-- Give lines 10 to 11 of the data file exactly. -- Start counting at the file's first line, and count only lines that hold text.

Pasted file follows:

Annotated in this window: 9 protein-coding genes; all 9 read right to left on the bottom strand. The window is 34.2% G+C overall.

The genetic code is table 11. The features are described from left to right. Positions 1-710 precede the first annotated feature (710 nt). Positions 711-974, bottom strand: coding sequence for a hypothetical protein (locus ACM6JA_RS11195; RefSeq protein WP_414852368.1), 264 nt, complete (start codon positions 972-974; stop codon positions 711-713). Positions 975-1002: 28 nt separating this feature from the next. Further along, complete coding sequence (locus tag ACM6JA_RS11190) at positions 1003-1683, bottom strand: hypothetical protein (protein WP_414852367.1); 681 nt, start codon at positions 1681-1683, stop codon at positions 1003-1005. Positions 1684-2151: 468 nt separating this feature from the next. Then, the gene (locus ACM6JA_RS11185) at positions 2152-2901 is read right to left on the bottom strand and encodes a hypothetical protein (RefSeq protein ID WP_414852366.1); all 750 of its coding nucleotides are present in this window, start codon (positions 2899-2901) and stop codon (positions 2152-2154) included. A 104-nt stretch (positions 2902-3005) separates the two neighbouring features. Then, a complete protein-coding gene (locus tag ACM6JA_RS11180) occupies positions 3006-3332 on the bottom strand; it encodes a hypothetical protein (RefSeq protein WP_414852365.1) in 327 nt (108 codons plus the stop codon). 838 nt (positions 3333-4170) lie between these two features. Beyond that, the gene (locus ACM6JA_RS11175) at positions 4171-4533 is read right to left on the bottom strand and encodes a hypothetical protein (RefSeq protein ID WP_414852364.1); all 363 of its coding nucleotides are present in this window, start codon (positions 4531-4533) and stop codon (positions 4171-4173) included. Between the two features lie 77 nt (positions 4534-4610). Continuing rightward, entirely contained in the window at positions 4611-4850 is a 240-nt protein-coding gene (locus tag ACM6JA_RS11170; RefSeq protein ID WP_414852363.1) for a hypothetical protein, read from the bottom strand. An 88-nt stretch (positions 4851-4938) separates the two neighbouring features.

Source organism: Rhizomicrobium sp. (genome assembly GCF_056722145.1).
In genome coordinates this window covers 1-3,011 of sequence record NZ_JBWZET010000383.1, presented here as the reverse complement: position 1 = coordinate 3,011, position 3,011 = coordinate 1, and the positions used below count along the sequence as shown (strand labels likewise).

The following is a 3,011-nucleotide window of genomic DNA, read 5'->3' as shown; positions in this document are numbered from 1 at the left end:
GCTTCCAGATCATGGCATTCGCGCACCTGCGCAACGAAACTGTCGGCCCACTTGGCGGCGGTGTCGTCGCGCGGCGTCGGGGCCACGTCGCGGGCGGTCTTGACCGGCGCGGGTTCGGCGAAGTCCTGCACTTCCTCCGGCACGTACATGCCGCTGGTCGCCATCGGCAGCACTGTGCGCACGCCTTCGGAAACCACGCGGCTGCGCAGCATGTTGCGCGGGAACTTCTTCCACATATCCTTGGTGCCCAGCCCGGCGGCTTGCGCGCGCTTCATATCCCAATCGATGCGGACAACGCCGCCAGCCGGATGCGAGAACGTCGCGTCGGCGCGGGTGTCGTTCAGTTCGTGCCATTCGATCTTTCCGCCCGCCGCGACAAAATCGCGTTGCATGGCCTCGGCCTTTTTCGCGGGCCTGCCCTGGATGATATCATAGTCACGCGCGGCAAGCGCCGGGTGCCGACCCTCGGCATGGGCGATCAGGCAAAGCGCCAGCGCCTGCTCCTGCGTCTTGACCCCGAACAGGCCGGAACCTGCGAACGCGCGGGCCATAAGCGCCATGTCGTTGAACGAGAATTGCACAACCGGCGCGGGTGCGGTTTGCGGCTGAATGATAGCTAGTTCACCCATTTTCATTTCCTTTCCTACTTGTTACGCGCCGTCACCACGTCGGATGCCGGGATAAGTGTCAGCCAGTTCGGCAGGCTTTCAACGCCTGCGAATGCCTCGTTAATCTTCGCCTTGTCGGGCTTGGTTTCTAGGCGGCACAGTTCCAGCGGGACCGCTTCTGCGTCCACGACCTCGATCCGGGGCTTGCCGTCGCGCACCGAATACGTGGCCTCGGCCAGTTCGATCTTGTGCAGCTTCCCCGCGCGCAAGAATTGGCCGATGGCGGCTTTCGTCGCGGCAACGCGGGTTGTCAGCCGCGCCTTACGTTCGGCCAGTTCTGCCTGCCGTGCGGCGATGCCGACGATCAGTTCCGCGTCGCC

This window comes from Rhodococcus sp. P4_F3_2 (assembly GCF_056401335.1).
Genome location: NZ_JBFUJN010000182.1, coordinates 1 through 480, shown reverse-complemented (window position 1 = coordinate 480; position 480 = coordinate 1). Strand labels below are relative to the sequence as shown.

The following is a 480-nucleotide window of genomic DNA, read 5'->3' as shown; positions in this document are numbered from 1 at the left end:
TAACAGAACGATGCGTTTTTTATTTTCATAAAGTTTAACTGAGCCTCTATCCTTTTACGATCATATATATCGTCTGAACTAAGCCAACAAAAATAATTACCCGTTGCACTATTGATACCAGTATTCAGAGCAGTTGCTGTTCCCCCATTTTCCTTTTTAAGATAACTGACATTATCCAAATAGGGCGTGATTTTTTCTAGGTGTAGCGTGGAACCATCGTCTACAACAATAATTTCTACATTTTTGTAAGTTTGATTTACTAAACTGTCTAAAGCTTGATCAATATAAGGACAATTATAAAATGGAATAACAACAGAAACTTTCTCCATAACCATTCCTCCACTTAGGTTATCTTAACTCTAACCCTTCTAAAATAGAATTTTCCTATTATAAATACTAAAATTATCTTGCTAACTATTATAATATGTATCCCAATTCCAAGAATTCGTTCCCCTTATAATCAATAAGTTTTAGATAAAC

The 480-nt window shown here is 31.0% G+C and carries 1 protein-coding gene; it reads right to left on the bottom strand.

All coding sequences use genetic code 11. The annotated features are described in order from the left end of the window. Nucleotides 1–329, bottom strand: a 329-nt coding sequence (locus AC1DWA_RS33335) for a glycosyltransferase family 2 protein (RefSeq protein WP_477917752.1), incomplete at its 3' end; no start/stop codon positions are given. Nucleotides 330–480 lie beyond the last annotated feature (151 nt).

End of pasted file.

TAACAGAACGATGCGTTTTTTATTTTCATAAAGTTTAACTGAGCCTCTATCCTTTTACGATCATATATATCGTCTGAACTAAGCCAACAAAAATAATTACCCGTTGCACTATTGATACCAGTATTCAGAGCAGTTGCTGTTCCCCCATTTTCCTTTTTAAGATAACTGACATTATCCAAATAGGGCGTGATTTTTTCTAGGTGTAGCGTGGAACCATCGTCTACAACAATAATTTCTACATTTTTGTAAGTTTGATTTACTAAACTGTCTAAAGCTTGATCAATATAAGGACAATTATAAAATGGAATAACAACAGAAACTTTCTCCATAACCATTCCTCCACTTAGGTTATCTTAACTCTAACCCTTCTAAAATAGAATTTTCCTATTATAAATACTAAAATTATCTTGCTAACTATTATAATATGTATCCCAATTCCAAGAATTCGTTCCCCTTATAATCAATAAGTTTTAGATAAAC

The 480-nt window shown here is 31.0% G+C and carries 1 protein-coding gene; it reads right to left on the bottom strand.